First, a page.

So with that in mind, I've definitely been leaning towards stat arb, high frequency trading, and the like. I'm not interested in capital structure arbitrage, convert arb, fixed income relative value, global macro, structured credit, or mortgage credit. Vol arb could work -- I know about rate volatility markets as they pertain to MBS, but I've never looked at swaption vol vs. cap/floor vol relative value strategies, or equity vol pairs, or dispersion/correlation trading.

Trading mortgages on the buy side doesn't really interest me. TBAs are definitely a flow product, but the lack of screen trading makes them very difficult to trade on a systematic basis. There are no screens where clients can see executable prices -- you have to call a dealer and get a quote. Most dealers are very picky about who they provide liquidity to. Furthermore, all relative value relationships have broken down in the past year -- the basis has been incredibly volatile. Today alone, we got to 20bp tighter vs swaps after the Fed announcement, but walked out unchanged. Before the crisis, a 20bp daily move would have been unheard of. It's very difficult to use mortgages to trade duration, and simply impossible to use them to trade volatility like you once could. Prepayment models have completely failed and OAS has become a useless metric. Putting on a trade of any kind requires you to take a macro view, which I'm not really looking to do.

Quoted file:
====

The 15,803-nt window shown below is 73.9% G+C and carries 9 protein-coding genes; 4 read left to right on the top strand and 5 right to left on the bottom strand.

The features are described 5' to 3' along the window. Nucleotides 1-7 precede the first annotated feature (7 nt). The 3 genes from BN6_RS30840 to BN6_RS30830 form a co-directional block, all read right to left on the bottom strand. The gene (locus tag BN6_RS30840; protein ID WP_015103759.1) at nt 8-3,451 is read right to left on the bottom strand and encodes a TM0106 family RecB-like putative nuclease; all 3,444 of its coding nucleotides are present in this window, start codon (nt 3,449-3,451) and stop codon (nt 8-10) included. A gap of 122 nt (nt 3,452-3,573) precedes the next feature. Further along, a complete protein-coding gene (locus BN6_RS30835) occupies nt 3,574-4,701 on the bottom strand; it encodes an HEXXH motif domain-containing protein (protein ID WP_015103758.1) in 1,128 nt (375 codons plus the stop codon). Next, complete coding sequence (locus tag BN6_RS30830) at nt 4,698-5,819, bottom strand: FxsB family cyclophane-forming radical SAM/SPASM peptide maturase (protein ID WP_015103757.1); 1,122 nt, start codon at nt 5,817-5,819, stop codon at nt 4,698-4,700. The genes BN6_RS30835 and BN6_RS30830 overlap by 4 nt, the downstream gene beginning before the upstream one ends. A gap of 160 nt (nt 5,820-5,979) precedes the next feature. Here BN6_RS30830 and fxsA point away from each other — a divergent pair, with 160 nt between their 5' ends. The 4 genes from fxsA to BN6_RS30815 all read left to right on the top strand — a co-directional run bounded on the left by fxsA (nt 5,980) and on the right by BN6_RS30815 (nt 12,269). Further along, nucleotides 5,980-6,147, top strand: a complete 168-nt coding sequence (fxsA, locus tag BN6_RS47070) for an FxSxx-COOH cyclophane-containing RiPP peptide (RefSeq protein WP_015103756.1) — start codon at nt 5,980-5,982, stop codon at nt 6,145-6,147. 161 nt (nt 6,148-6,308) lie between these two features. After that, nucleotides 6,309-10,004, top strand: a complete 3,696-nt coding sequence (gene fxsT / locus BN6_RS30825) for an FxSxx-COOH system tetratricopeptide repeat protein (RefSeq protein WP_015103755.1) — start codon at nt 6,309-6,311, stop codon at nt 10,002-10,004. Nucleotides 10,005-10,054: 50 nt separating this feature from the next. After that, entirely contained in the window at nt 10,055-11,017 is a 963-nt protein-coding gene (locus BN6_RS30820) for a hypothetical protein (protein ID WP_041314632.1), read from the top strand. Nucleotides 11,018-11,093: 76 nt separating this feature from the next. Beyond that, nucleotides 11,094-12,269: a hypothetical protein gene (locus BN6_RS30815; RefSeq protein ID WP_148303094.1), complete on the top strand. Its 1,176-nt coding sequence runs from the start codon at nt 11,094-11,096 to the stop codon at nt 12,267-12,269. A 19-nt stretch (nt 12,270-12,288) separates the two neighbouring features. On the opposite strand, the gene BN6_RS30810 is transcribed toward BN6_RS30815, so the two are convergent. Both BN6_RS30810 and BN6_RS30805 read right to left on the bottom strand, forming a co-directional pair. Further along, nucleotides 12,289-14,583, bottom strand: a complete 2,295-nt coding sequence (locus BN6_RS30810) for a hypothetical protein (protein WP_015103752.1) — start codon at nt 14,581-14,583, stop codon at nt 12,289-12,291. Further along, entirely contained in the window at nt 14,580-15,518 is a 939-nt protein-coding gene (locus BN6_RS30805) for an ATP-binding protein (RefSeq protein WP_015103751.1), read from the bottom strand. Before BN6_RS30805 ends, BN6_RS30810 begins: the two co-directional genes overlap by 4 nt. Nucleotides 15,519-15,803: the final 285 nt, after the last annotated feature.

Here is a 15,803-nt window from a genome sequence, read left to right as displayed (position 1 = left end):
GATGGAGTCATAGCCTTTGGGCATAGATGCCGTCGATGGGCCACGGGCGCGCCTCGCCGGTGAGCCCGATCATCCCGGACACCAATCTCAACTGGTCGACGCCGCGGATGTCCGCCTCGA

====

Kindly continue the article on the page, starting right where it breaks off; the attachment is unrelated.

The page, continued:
Finally, to clear up my experience... undergrad math major, some grad-level experience in probability and stochastic calculus, coursework in econ and stats, programming experience in C, VBA (far too much VBA), and Haskell. Some experience in C#, C++, and Java, but not nearly as much as in C or VBA. Not much financial modeling experience, apart from using principal component analysis to decompose yield curve movements. I spent the past year trading agency MBS through one of the most volatile movements ever.

The problem is that my professional work experience isn't particularly relevant to what I want to do. So what can I do to improve my chances?

dehaan


Total Posts: 104
Joined: Oct 2008
 
Posted: 2008-12-01 00:57

hi,

as for me - start first, if you can afford it, your own day trading - the recepie you are thinking about ( [C +C++/ C#+VBA²+Java+Stats x Math-{ABS+MBS+CB+SF+...}+... ]==Job_at_a_HF) may be completely usless....

Regards


doctorwes


Total Posts: 577
Joined: May 2005
 
Posted: 2008-12-01 04:36
If you have a secure job, you're fortunate right now. We're in the middle of a very, very big adjustment on both the sell-side and the buy-side. More firms will vanish. You pointed out yourself that there are some remarkable things going on. It might be better to wait for a year to see what the landscape looks like; I suspect it will be quite different. In the meantime, there's always plenty to learn.